Malware authors have recently revived a cunning tactic to get their malicious code onto your machine — using a Windows Shortcut file both as the attack vector and the downloading payload itself.
The use of Windows Shortcuts is nothing new for malware. Malware authors will often drop a .LNK to point to their malicious executable (e.g. Troj/Dialer-DM). But these shortcuts are still being used in their proper fashion — serving as pointers to start up some other application, where the real functionality exists.
But the LNK Trojan Downloaders I’m talking about are not your typical shortcuts. In this case, the malicious shortcut is the downloader itself. There is no need for any other malware on the system. The shortcut actually points to a standard Windows program (cmd.exe) and uses a series of echo commands to create and run a script that downloads and runs more malware. Quite innovative.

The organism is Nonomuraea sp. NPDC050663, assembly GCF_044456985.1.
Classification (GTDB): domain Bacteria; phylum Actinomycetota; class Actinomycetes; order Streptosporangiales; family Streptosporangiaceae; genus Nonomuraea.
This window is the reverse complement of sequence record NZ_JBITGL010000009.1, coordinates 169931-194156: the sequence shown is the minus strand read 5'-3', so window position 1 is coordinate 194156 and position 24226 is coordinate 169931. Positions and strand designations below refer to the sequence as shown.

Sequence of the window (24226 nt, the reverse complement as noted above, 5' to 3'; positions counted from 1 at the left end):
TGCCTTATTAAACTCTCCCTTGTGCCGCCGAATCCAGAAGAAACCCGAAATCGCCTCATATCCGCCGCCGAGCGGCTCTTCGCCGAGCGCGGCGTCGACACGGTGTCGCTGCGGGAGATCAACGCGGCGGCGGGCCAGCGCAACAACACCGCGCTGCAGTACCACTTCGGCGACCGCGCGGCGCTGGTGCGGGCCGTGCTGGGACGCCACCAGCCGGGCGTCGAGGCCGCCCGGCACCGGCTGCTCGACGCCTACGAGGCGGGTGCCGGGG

Shortcut-based malware appeared way back in January of 2005 with W32/Acespade-A — a shortcut file overwriting virus that searches for .lnk files and replaces them with a copy of itself. It seems malware authors have rediscovered this mechanism to do more than just trash your shortcuts.
So, don’t be tricked into opening a shortcut file from an untrusted source, falsely assuming the LNK must be harmless because it can only point to items already on your system. Fortunately, Sophos detects these threats with Troj/DownLnk-A, Troj/DownLnk-B and Mal/DownLnk-A.